Tag Archives: football

When Points Destroy The Game

In 1956 my Jamaica high school basketball
team played Far Rockaway, a league rival. At the end of the first quarter I had
19 points and our team was ahead by twenty. The result of the game was already
determined. I felt confident of breaking the school scoring record and perhaps
the city record as well, but to my dismay the coach took me out of the game. I
was furious. Yet in retrospect, he was right.

Had I broken the school record, it would have
come at the expense of a marginal team. Moreover, it would have embarrassed the
other players. My coach understood what I did not.

Now we hear the story of Grinnell College
sophomore guard named Jack Taylor who scored 138 points in a recent game
against First Baptist Bible College. While this point total obliterated the
college record and even pro stars like LeBron James are eager to see the video
tape, I find this story depressing. Why didn’t Grinnell’s coach, David Arsenault
bench his star player who took 108 shots – missing 56 – in a game won by 75 points?
 

The once decent standard of not embarrassing
a rival has been interred along with giving bench-warmers a chance to play in a
one sided victory. “Kicking” an opponent when he is down was something college
athletes were once told to avoid. That, of course, was yesteryear when
competition counted and records were set that had real meaning.
 

As I see it, there isn’t anything reasonable
about one player taking 108 shots in a game whose outcome was not in question.
Whatever happened to sportsmanship in college sports? Instead of applauding
this performance as television hosts have, it should be criticized. Imagine
“pressing” all game in a 75 point margin of victory.

During college basketball and football games,
there is the ritualistic suggestion by the NCAA that athletics build character.
After this performance at Grinnell that bromide should be a source of
embarrassment. It is bad enough that players routinely preen in front of the
television camera after a dunk. It is sickening to hear players curse at one
another and engage in verbal intimidation. Exploiting weak athletes by piling
on is yet the latest perversion in college sports. My guess is Jack Taylor will
be a model, a source of emulation. And a coach, who should know better, is also
likely to represent a new bench standard.

College basketball is a game that can build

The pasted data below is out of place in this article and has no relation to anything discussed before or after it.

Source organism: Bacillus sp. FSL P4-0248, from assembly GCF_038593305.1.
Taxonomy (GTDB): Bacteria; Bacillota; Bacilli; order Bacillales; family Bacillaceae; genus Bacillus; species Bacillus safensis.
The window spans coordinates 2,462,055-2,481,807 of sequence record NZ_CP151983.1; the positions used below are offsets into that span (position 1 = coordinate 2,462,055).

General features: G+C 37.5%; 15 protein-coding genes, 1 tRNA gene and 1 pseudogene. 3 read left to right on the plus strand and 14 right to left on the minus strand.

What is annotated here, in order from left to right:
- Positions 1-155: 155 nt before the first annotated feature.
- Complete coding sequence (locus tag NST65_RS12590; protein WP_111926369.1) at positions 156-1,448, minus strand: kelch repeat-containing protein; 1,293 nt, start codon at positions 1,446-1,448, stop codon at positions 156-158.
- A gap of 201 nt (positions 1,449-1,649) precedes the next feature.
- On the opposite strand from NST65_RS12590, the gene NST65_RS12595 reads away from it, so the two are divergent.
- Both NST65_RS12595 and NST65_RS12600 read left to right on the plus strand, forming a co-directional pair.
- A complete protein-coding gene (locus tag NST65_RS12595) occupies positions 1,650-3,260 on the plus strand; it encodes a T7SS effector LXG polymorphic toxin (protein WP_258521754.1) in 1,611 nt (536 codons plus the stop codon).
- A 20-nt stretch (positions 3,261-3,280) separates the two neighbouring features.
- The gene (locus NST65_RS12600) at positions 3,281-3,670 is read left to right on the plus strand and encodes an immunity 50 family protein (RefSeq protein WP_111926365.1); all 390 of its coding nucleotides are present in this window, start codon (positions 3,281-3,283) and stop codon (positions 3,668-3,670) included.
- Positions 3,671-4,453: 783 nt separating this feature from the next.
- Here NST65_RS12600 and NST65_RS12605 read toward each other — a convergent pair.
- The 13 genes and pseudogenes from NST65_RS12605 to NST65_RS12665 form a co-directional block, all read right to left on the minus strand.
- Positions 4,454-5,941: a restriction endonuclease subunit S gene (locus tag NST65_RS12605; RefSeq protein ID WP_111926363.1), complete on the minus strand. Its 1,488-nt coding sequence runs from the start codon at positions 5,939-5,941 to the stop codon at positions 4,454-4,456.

character when talented players restrain personal ambition for team goals. It
happened last season at Kentucky with six teammates drafted into the professional
ranks. Of course, at Kentucky academic life is a meaningless after thought
since what happens on the hardwood is all that counts. Yet Coach Calipari,
despite his reputation for challenging academic standards, does teach something
about team play.

Jack Taylor, by all appearances, seems to be
a sensible young man. Perhaps he is embarrassed by all the attention. He should
be. The game in this instance was converted into a gladiatorial event with the
opposition gored into submission. Some may call that basketball; I call it
exploitation.

The Spanier Indictment

In a move that should come as little surprise, former
Penn State president Graham Spanier has been indicted for perjury, conspiracy,
obstruction of justice, and child endangerment. The indictments come in the
wake of the Freeh Report’s revelations
that–after Penn State’s former athletic
director proposed not reporting to police an allegation against Jerry
Sandusky–Spanier had e-mailed administrators to say that “the only downside for us is if the message
isn’t ‘heard’ and acted upon, and we then become vulnerable for not having
reported it. But that can be assessed down the road. The approach you outline
is humane and a reasonable way to proceed.”

The basics of the grand jury
indictment against Spanier mirror the conclusions of the Freeh Report–that senior
Penn State administrators, claimed the state’s attorney general, participated
in a “conspiracy of silence” regarding Sandusky’s crimes,
“working to actively conceal the truth, with total disregard
to the suffering of children.” The presentment makes
no claims against Paterno, the attorney general said, because Paterno’s death
marked “the end” of any potential legal ramifications for his behavior.

The grand jury presentment
went into greater detail than did the Freeh Report on two matters. First, in justifying
the perjury charge, the document claimed that “Spanier has repeatedly
misrepresented the level of his knowledge about the investigation.” Both at the
time and in his media barrage this summer, Spanier portrayed himself as
detached and essentially unaware of matters relating to Sandusky, whether in